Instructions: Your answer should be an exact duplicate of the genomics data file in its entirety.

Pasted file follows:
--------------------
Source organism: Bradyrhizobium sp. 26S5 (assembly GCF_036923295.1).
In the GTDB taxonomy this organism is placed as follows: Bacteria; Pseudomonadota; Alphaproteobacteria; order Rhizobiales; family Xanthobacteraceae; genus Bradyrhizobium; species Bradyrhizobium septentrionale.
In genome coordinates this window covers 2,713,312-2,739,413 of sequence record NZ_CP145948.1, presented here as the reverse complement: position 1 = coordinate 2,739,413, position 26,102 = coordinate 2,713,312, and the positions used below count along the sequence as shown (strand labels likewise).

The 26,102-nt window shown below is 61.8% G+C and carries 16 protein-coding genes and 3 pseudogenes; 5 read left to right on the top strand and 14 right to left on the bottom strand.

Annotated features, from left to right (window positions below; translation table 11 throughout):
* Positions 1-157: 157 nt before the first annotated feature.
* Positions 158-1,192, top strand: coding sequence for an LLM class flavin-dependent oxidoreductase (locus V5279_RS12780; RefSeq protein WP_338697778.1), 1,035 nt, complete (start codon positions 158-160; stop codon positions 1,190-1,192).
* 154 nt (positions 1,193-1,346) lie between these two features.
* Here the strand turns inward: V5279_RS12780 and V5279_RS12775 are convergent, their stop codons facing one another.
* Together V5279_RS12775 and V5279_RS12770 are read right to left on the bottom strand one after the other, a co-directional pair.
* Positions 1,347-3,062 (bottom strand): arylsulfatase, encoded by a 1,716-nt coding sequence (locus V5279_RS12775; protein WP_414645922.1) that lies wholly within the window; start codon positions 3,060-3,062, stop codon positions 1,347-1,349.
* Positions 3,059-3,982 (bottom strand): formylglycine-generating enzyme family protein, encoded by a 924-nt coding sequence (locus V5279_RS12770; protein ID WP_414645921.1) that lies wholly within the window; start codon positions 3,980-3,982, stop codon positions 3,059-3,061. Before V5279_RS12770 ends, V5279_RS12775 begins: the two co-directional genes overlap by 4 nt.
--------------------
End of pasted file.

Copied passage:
Source organism: Bradyrhizobium sp. 26S5 (assembly GCF_036923295.1).
In the GTDB taxonomy this organism is placed as follows: Bacteria; Pseudomonadota; Alphaproteobacteria; order Rhizobiales; family Xanthobacteraceae; genus Bradyrhizobium; species Bradyrhizobium septentrionale.
In genome coordinates this window covers 2,713,312-2,739,413 of sequence record NZ_CP145948.1, presented here as the reverse complement: position 1 = coordinate 2,739,413, position 26,102 = coordinate 2,713,312, and the positions used below count along the sequence as shown (strand labels likewise).

The 26,102-nt window shown below is 61.8% G+C and carries 16 protein-coding genes and 3 pseudogenes; 5 read left to right on the top strand and 14 right to left on the bottom strand.

Annotated features, from left to right (window positions below; translation table 11 throughout):
* Positions 1-157: 157 nt before the first annotated feature.
* Positions 158-1,192, top strand: coding sequence for an LLM class flavin-dependent oxidoreductase (locus V5279_RS12780; RefSeq protein WP_338697778.1), 1,035 nt, complete (start codon positions 158-160; stop codon positions 1,190-1,192).
* 154 nt (positions 1,193-1,346) lie between these two features.
* Here the strand turns inward: V5279_RS12780 and V5279_RS12775 are convergent, their stop codons facing one another.
* Together V5279_RS12775 and V5279_RS12770 are read right to left on the bottom strand one after the other, a co-directional pair.
* Positions 1,347-3,062 (bottom strand): arylsulfatase, encoded by a 1,716-nt coding sequence (locus V5279_RS12775; protein WP_414645922.1) that lies wholly within the window; start codon positions 3,060-3,062, stop codon positions 1,347-1,349.
* Positions 3,059-3,982 (bottom strand): formylglycine-generating enzyme family protein, encoded by a 924-nt coding sequence (locus V5279_RS12770; protein ID WP_414645921.1) that lies wholly within the window; start codon positions 3,980-3,982, stop codon positions 3,059-3,061. Before V5279_RS12770 ends, V5279_RS12775 begins: the two co-directional genes overlap by 4 nt.